The Central Bank of Nigeria (CBN), working with the Bankers’ Committee, the Nigeria Ports Authority (NPA), and other non-oil export stakeholders, has unanimously agreed to find long-term solutions to export bottlenecks within 90 days.
Non-oil exporters face a number of challenges, including logistics constraints, financing issues, and regulatory issues.
One solution is to establish an immediate dedicated export route for the easy export of goods and services, followed by the establishment of a national single window for the automation of processes and documentation to improve the ease of exporting goods and services and, as a result, earn foreign exchange.
“I want to appeal to the NPA and Nigerian customs that we establish a working group comprised of the banker’s committee, the NPA, customs, and shipping lines to resolve two issues,” CBN Governor Godwin Emefiele said at the RT200 Non-Oil Export Summit organized by the CBN and the Bankers’ Committee.
“We read about people who want to export goods out of Nigeria queuing for months before their goods can be shipped,” he said. Because time is of the essence, what can the NPA and Nigerian Customs do for exporters in the short term, whether you want to create some sort of dedicated route where they can easily export their goods? We desperately need those export proceeds. According to reports, Nigerian exporters prefer to transport goods by road from Lagos to Accra, then to the Republic of Benin, in order to find an easy route out of the country. We will lose the export proceeds as a result of this.”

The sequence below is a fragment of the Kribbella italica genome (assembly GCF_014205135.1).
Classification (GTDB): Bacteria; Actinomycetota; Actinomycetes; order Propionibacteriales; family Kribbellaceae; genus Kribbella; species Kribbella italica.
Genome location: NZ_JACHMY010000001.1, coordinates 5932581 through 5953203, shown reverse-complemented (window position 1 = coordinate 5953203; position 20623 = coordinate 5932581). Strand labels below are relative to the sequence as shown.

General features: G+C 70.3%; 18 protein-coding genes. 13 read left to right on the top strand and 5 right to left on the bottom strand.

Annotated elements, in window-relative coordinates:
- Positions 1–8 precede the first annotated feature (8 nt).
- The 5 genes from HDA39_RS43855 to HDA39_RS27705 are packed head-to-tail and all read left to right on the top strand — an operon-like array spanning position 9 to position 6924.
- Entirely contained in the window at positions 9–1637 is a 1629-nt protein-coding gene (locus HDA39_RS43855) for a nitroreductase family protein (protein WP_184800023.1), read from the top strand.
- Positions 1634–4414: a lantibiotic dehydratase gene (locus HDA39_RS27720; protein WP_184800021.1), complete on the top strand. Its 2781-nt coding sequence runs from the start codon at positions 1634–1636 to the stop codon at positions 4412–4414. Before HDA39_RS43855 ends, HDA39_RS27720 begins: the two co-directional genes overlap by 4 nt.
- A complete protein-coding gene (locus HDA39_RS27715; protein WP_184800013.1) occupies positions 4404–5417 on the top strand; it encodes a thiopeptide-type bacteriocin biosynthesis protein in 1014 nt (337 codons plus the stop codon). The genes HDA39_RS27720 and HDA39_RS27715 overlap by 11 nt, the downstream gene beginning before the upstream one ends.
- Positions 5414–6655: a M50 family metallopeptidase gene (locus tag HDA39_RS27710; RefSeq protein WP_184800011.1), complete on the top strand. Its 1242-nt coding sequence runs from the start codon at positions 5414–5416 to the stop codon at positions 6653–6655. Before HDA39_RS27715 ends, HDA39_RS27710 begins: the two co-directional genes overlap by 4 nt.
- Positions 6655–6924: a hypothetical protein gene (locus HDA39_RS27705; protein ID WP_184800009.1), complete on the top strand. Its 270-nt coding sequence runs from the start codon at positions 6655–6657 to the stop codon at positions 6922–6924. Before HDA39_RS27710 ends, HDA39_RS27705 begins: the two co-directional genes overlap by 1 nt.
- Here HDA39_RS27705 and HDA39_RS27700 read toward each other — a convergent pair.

“We need one system, and that is the national single window,” said Mohammed Bello-Koko, managing director of NPA. It is a project that has been running for more than 15 years. And this government has attempted to adopt and implement it as well. A committee chaired by the vice president has been working to put in place the national single window.
“The national single window is a single interplay platform where you exchange data, where you feel only one form is enough for Nigerian Customs, standardisation of Nigeria, and so on and so forth.”
“It is also a payment platform, whether you are an importer or exporter; if you are paying five government agencies and you are supposed to pay a total of N100,000, and the system distributes the money automatically.” I am pleading with the Central Bank of Nigeria and everyone seated here to recognize this as a critical national project.”
Emefiele personally unveiled the RT200 FX Program on February 10, 2022, which is a Bankers’ Committee initiative aimed at raising $200 billion in non-oil export earnings over the next three to five years.
“We have seen a significant increase in non-oil export repatriation and have paid over N3.5 billion in rebates to eligible exporters,” Emefiele said.
“We are gathered here today for the maiden edition of the biannual Non-oil Export Summit to harness ideas on how we can increase the value and volume of export in the country, and improve the availability of foreign exchange therefrom. As things stand now, we really don’t have much choice but to look inward and find innovative solutions to our problems,” he added.